OTTAWA -- The federal government has been eyeing changes that would allow authorities to more quickly identify people considered unfit to have guns for reasons such as mental instability or violent behaviour, an internal memo shows.
The Liberals are planning to introduce legislation in coming weeks to fulfil platform promises on firearms -- including a requirement for "enhanced background checks" for anyone seeking to buy a handgun or other restricted gun.
The federal memo, released under the Access to Information Act, indicates the government could go further, beefing up screening of those who already have guns "by allowing authorities to reassess licence eligibility in a more timely fashion."
Keeping guns out of the wrong hands is just one of the issues to be debated at a national meeting on gun and gang violence in Ottawa today that will include members of government, law enforcement, academia, community organizations and big-city mayors.
Public Safety Minister Ralph Goodale has convened the meeting as statistics reveal troubling trends.
The number of firearm-related homicides in Canada hit 223 in 2016 -- up 44 from 2015, and the third consecutive annual increase. There were 141 gang-related homicides in 2016, 45 more than the previous year. Meantime, break-and-enters to steal guns have been rising.
Last year the federal government earmarked more than $327 million over five years, and $100 million a year thereafter, to address criminal gun and gang activities.
It is also preparing legislation to strengthen controls on the movement, licensing and tracing of firearms -- measures that would repeal some elements of a bill passed by the previous Conservative government.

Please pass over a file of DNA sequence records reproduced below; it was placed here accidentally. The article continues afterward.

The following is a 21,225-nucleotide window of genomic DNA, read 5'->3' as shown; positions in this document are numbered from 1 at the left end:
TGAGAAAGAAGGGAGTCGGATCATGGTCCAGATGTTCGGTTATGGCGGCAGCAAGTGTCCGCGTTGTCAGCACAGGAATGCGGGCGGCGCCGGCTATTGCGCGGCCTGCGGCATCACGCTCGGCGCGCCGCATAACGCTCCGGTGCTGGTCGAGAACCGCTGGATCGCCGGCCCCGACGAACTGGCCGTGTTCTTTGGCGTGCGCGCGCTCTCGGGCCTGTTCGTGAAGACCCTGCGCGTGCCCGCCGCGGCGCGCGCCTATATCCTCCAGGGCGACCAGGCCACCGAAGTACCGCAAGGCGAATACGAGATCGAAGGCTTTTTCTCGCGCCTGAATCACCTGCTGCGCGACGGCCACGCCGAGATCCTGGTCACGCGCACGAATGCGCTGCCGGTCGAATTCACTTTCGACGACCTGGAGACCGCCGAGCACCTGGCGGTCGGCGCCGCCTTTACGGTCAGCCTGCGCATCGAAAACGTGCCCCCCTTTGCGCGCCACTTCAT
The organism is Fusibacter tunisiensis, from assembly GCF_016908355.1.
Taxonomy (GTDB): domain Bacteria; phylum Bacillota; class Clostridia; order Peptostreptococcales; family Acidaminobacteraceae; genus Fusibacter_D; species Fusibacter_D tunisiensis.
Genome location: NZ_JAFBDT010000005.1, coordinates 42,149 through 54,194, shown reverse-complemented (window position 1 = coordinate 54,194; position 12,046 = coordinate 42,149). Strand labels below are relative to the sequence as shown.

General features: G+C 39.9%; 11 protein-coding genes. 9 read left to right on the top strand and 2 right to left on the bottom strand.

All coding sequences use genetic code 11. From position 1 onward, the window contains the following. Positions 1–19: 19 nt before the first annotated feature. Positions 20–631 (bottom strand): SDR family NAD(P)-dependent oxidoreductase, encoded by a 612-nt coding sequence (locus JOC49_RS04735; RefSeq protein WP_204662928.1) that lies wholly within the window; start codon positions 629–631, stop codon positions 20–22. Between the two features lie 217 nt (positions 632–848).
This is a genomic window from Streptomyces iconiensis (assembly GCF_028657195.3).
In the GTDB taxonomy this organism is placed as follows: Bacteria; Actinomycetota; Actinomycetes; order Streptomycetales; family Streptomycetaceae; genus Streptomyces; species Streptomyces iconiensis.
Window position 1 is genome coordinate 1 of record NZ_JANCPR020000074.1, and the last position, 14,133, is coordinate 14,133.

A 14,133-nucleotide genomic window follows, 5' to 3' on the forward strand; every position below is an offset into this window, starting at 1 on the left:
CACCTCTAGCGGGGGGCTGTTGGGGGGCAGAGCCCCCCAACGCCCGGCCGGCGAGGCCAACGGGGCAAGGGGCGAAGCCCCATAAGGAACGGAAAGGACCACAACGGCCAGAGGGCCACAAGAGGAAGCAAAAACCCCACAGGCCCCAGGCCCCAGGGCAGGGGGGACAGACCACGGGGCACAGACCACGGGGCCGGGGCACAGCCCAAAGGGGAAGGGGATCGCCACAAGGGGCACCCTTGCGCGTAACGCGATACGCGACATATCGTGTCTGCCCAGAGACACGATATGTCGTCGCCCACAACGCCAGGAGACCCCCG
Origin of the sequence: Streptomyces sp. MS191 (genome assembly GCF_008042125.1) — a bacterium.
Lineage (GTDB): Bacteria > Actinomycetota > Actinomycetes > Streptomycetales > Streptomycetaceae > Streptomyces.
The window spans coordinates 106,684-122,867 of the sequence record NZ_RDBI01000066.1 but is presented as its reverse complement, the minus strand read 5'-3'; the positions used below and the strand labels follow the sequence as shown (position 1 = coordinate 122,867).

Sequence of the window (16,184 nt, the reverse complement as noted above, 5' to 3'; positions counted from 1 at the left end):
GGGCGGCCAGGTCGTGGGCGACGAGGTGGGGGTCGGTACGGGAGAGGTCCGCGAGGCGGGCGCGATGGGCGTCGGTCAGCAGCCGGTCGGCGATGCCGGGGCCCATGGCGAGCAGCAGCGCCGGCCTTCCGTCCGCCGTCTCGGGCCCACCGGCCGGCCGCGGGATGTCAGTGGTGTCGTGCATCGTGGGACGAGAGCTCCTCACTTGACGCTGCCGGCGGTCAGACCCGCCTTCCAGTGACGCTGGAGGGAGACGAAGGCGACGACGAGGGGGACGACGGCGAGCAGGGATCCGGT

Under the current application and renewal process, personal information helps determine whether someone is eligible for a firearms licence. In addition, "continuous eligibility screening" means criminal behaviour can be flagged for the federal chief firearms officer for review and possible investigation.
Federal statistics show 2,223 firearms licences were revoked in 2016, with mental health concerns figuring in 424 of these.
Certain professionals such as doctors, therapists and social workers have discretion to inform police of behaviour indicating that someone might harm themselves or another individual with a gun, notes the federal memo prepared for a May 2017 meeting of the Canadian Firearms Advisory Committee, which provides advice to the government.
The memo, intended to generate discussion among committee members, also cites a Quebec law that requires people working at childcare facilities, schools and shooting clubs to report such behaviour to police. "Identifying individuals who are no longer eligible for a firearms licence as quickly as possible and ensuring they can no longer access firearms is an important public safety objective."
Privacy considerations need to be carefully considered to ensure "the right balance" between privacy rights and public safety, the memo adds.
The federal plans to crack down on the illicit gun trade and gang violence has won approval from some representatives of the firearms community. But they are wary of measures that would impose new burdens on legitimate owners or merchants.
"We take minister Goodale at his word that he will take concrete action against violent criminals. If the minister's course of action focuses on the drug war and those who perpetuate the violence it breeds, we wholeheartedly and unreservedly support him," said a recent Canadian Shooting Sports Association commentary.
"We remain cautious, however, as history has shown that governments often attack the low-hanging fruit, lawful gun owners, in their rush to appear to be doing something about criminal violence -- rather than do the hard work required to end it."
Firearms organizations are framing the issue in a way that denies any connection between gun control and illegal guns or violent crime, says the group PolySeSouvient, composed of graduates and students of Montreal's Ecole Polytechnique, where 14 women were gunned down in 1989.
"Virtually all the guns used in mass shootings in Canada in recent history were legally owned at the time of the shooting," the group says. "While illegal guns definitely pose a risk to public safety, so do legal guns."
Canada has a strong firearms regime, and there is room to improve it while avoiding divisive politics, said Matthew Dube, the NDP public safety critic.
"I think everyone agrees that there is a way to have a balanced approach."